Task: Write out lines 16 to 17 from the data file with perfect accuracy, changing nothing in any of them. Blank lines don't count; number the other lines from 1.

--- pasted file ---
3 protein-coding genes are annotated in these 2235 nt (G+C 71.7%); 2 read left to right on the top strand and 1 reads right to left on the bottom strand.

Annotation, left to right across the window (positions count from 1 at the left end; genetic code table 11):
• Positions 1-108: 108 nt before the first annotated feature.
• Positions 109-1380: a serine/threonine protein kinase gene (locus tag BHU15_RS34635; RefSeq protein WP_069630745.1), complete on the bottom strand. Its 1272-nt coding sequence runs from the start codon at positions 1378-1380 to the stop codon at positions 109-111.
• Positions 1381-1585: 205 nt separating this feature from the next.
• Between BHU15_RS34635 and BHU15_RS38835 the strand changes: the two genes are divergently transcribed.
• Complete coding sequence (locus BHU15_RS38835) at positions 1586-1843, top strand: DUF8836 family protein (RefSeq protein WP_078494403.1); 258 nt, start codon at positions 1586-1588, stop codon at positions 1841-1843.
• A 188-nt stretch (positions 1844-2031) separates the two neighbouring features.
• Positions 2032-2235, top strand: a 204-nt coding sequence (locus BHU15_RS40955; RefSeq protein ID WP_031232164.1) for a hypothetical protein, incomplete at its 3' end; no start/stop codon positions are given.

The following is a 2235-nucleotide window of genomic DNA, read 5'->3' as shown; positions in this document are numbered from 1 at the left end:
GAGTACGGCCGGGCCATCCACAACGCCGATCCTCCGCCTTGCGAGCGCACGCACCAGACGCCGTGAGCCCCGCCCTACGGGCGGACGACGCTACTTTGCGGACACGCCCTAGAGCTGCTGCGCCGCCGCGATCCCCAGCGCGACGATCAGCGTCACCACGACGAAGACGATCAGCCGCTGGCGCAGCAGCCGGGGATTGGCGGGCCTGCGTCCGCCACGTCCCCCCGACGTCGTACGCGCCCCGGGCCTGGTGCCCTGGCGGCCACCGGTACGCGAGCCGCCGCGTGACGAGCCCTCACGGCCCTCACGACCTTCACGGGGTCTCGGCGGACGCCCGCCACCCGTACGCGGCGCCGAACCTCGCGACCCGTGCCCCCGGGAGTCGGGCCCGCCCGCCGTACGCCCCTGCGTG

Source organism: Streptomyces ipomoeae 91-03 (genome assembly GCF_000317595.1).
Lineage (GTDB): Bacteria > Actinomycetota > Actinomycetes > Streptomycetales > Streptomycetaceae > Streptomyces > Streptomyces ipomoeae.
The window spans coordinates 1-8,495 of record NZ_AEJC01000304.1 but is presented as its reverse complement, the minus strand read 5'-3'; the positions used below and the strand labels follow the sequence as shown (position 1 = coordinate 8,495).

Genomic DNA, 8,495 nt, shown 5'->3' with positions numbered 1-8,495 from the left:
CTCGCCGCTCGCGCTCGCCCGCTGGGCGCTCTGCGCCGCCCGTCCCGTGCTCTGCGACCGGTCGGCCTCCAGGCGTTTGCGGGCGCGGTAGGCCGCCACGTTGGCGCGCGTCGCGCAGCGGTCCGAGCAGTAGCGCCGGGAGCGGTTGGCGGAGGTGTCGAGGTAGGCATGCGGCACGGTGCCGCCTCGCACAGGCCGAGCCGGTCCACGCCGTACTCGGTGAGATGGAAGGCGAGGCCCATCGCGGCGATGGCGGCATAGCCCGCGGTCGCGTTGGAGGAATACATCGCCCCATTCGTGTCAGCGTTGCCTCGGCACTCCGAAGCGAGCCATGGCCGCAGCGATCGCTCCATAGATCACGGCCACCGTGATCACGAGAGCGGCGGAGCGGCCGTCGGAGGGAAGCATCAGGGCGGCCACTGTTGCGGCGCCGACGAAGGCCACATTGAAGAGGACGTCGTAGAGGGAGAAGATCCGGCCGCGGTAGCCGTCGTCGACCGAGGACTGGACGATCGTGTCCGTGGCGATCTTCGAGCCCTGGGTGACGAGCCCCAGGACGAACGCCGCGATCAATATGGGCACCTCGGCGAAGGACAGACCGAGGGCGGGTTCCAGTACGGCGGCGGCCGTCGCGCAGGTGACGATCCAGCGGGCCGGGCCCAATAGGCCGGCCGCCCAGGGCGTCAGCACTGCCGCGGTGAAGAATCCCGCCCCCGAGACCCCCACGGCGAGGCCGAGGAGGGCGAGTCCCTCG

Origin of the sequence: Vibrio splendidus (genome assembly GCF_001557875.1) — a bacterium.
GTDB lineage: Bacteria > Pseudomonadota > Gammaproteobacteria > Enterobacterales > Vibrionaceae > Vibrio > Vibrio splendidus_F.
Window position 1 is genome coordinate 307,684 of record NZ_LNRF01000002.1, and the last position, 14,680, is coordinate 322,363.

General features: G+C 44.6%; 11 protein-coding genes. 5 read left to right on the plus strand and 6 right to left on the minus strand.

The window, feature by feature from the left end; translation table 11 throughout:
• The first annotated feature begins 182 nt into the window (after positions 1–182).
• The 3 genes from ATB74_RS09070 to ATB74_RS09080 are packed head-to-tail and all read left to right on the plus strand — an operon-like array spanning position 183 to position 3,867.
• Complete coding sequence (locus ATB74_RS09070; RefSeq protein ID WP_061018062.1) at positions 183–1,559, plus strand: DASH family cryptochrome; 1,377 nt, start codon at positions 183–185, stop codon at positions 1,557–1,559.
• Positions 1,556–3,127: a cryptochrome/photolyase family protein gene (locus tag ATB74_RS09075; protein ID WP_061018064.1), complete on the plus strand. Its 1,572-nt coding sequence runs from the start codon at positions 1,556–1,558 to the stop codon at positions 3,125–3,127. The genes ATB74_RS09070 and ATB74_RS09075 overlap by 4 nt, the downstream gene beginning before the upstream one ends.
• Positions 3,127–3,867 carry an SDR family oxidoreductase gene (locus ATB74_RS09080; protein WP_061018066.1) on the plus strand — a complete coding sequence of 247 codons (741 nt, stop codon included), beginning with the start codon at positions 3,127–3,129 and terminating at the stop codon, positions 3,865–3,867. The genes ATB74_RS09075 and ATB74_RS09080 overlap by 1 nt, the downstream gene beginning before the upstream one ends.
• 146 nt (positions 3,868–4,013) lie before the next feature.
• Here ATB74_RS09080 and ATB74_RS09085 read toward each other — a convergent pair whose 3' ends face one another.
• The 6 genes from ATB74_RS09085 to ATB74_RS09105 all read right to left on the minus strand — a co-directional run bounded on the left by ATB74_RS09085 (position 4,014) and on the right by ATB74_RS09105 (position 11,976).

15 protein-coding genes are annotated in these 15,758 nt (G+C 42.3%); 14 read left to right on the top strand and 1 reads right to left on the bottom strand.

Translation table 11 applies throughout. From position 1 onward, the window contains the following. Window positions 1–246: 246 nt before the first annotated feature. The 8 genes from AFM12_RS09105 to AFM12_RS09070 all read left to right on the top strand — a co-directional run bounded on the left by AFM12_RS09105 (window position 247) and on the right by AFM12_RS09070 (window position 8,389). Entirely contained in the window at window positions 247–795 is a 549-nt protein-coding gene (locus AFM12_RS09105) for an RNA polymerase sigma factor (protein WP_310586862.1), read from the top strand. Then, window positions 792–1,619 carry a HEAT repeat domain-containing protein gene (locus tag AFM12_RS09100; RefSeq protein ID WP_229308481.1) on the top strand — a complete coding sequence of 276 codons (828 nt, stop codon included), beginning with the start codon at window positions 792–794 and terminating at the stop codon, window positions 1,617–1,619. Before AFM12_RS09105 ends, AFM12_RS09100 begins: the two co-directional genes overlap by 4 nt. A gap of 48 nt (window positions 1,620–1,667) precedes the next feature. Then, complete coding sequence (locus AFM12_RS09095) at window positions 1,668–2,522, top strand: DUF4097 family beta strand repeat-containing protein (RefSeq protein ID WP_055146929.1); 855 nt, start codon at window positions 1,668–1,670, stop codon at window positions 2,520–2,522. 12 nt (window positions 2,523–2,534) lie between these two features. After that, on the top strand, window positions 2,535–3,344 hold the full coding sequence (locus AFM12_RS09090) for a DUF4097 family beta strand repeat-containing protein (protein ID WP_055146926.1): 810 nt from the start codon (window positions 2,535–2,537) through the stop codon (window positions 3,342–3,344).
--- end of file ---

CTCGCCGCTCGCGCTCGCCCGCTGGGCGCTCTGCGCCGCCCGTCCCGTGCTCTGCGACCGGTCGGCCTCCAGGCGTTTGCGGGCGCGGTAGGCCGCCACGTTGGCGCGCGTCGCGCAGCGGTCCGAGCAGTAGCGCCGGGAGCGGTTGGCGGAGGTGTCGAGGTAGGCATGCGGCACGGTGCCGCCTCGCACAGGCCGAGCCGGTCCACGCCGTACTCGGTGAGATGGAAGGCGAGGCCCATCGCGGCGATGGCGGCATAGCCCGCGGTCGCGTTGGAGGAATACATCGCCCCATTCGTGTCAGCGTTGCCTCGGCACTCCGAAGCGAGCCATGGCCGCAGCGATCGCTCCATAGATCACGGCCACCGTGATCACGAGAGCGGCGGAGCGGCCGTCGGAGGGAAGCATCAGGGCGGCCACTGTTGCGGCGCCGACGAAGGCCACATTGAAGAGGACGTCGTAGAGGGAGAAGATCCGGCCGCGGTAGCCGTCGTCGACCGAGGACTGGACGATCGTGTCCGTGGCGATCTTCGAGCCCTGGGTGACGAGCCCCAGGACGAACGCCGCGATCAATATGGGCACCTCGGCGAAGGACAGACCGAGGGCGGGTTCCAGTACGGCGGCGGCCGTCGCGCAGGTGACGATCCAGCGGGCCGGGCCCAATAGGCCGGCCGCCCAGGGCGTCAGCACTGCCGCGGTGAAGAATCCCGCCCCCGAGACCCCCACGGCGAGGCCGAGGAGGGCGAGTCCCTCG

Origin of the sequence: Vibrio splendidus (genome assembly GCF_001557875.1) — a bacterium.